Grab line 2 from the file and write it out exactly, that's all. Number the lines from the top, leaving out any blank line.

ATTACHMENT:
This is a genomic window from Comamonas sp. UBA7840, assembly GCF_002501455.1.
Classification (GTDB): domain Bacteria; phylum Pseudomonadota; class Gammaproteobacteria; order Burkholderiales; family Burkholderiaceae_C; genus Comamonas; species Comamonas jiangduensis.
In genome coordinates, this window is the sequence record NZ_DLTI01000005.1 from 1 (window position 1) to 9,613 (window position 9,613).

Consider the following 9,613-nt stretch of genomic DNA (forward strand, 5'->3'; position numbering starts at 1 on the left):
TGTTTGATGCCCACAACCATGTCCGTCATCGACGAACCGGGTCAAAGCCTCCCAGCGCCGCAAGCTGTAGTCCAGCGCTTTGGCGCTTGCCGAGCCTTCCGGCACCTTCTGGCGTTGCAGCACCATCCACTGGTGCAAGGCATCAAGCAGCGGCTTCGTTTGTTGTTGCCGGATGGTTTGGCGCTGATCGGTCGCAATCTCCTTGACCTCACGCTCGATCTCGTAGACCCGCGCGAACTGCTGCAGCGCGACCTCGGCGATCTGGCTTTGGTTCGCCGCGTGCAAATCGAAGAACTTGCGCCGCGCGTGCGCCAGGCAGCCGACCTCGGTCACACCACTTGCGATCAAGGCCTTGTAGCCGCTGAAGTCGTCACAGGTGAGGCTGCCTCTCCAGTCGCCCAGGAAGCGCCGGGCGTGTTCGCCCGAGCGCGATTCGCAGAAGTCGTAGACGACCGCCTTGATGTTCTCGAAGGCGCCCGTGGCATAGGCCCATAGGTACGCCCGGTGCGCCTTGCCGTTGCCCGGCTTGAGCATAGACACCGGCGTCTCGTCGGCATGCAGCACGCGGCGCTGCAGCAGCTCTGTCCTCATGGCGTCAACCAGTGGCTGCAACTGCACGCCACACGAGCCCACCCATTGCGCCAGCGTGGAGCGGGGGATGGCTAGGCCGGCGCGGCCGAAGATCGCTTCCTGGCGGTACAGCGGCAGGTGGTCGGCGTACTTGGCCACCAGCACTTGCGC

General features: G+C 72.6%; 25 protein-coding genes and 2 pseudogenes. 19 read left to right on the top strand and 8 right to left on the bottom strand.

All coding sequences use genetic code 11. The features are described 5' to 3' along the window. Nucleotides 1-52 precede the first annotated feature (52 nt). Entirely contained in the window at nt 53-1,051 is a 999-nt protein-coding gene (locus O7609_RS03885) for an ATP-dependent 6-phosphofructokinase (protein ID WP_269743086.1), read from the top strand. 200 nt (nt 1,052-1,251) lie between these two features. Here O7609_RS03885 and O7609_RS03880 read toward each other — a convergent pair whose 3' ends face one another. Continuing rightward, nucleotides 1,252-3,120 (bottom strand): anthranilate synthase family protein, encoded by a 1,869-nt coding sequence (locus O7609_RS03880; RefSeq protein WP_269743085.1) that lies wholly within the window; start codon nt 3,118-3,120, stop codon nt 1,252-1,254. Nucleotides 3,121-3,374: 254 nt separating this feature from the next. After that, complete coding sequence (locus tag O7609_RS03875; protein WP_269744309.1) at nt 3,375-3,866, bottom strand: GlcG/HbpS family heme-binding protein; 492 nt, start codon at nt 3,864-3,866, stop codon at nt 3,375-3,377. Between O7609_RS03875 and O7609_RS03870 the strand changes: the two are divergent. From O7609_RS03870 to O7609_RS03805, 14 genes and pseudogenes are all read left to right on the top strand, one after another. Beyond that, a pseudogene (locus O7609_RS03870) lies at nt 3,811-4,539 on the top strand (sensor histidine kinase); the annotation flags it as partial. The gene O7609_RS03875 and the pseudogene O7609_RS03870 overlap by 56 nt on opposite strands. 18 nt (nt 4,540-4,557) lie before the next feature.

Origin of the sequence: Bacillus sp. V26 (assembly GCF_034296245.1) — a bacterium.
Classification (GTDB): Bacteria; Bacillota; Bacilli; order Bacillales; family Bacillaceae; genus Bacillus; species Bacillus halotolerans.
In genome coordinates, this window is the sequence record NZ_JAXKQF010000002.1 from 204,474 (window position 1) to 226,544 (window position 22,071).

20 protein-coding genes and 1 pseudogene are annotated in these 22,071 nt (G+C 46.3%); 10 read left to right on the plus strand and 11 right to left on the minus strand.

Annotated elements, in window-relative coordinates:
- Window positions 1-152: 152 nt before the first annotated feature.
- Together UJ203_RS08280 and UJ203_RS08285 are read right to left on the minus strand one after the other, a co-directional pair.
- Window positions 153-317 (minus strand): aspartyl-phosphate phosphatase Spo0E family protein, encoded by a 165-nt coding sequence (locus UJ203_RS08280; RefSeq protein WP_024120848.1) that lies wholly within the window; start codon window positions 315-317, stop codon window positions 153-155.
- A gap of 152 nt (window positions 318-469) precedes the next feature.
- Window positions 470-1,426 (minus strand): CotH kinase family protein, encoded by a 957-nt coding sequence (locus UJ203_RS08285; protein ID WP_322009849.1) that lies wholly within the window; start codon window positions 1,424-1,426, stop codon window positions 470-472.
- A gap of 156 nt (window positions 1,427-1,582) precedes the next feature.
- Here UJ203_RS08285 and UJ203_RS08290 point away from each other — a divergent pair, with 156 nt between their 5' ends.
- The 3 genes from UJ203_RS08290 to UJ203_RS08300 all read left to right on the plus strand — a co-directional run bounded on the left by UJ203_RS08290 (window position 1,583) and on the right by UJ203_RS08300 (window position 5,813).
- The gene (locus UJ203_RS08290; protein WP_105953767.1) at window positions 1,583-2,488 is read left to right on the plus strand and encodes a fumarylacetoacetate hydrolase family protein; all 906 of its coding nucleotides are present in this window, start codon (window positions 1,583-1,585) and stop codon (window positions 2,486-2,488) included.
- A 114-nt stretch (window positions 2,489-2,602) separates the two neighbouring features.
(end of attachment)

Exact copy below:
Classification (GTDB): domain Bacteria; phylum Pseudomonadota; class Gammaproteobacteria; order Burkholderiales; family Burkholderiaceae_C; genus Comamonas; species Comamonas jiangduensis.